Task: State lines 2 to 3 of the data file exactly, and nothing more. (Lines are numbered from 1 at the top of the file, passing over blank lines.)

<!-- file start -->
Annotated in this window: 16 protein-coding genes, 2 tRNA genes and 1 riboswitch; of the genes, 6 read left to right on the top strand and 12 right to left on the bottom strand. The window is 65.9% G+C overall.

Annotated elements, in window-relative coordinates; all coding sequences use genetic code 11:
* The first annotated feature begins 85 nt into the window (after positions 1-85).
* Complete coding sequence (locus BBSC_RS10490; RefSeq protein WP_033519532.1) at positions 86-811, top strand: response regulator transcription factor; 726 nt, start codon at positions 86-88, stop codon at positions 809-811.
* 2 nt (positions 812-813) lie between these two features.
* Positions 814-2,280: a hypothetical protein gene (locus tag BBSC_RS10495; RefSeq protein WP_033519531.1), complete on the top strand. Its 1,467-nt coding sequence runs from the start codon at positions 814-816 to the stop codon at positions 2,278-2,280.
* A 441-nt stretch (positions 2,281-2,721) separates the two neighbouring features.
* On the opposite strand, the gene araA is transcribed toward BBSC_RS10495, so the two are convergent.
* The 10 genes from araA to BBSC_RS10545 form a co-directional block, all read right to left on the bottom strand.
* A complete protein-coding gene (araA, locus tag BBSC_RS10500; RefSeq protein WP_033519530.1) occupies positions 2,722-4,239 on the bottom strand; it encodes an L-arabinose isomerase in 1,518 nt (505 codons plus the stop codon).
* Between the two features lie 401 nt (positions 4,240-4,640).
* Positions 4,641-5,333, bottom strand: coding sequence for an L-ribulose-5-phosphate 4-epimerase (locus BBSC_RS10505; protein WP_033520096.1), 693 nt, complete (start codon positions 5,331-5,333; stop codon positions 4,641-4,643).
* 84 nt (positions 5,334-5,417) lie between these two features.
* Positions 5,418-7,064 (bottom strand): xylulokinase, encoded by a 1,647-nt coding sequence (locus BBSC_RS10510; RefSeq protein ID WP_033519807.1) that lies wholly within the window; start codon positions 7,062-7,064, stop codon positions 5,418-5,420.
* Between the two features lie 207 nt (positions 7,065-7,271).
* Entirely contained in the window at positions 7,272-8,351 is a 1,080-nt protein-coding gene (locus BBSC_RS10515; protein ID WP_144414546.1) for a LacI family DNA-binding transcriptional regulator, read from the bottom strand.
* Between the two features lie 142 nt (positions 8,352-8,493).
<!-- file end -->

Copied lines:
Annotated elements, in window-relative coordinates; all coding sequences use genetic code 11:
* The first annotated feature begins 85 nt into the window (after positions 1-85).